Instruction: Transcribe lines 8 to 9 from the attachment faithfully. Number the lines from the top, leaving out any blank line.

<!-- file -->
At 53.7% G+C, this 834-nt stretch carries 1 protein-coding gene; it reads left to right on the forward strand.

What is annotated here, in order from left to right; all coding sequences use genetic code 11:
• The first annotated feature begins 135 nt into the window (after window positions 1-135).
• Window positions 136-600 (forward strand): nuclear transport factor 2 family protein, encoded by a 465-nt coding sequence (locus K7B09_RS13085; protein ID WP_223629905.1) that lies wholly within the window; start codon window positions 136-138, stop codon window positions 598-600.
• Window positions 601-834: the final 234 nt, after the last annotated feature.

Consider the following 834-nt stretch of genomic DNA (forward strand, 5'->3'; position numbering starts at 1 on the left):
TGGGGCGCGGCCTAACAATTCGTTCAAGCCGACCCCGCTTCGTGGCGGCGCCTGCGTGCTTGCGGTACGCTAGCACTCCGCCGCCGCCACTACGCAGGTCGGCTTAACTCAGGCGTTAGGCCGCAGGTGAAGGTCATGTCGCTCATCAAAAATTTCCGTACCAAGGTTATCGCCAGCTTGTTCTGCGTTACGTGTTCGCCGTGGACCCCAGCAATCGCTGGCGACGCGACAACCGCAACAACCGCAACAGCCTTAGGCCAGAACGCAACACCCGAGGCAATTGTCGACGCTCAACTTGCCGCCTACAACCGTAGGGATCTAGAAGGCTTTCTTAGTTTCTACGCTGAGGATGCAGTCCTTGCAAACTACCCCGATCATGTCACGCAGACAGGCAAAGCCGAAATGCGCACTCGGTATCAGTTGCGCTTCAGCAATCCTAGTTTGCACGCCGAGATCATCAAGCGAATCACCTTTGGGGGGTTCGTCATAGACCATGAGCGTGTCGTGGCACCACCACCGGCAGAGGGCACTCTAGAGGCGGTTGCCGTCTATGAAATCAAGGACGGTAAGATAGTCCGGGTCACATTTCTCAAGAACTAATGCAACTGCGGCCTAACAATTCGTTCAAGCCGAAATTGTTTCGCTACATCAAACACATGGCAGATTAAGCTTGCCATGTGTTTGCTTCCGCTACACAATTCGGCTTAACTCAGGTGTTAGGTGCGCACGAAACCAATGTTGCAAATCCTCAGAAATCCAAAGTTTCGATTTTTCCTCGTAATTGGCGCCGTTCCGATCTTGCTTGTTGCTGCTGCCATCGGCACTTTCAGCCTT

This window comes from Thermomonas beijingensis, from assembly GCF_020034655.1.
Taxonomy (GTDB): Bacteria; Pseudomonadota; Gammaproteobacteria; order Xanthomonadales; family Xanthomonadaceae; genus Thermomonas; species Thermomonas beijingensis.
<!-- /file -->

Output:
This window comes from Thermomonas beijingensis, from assembly GCF_020034655.1.
Taxonomy (GTDB): Bacteria; Pseudomonadota; Gammaproteobacteria; order Xanthomonadales; family Xanthomonadaceae; genus Thermomonas; species Thermomonas beijingensis.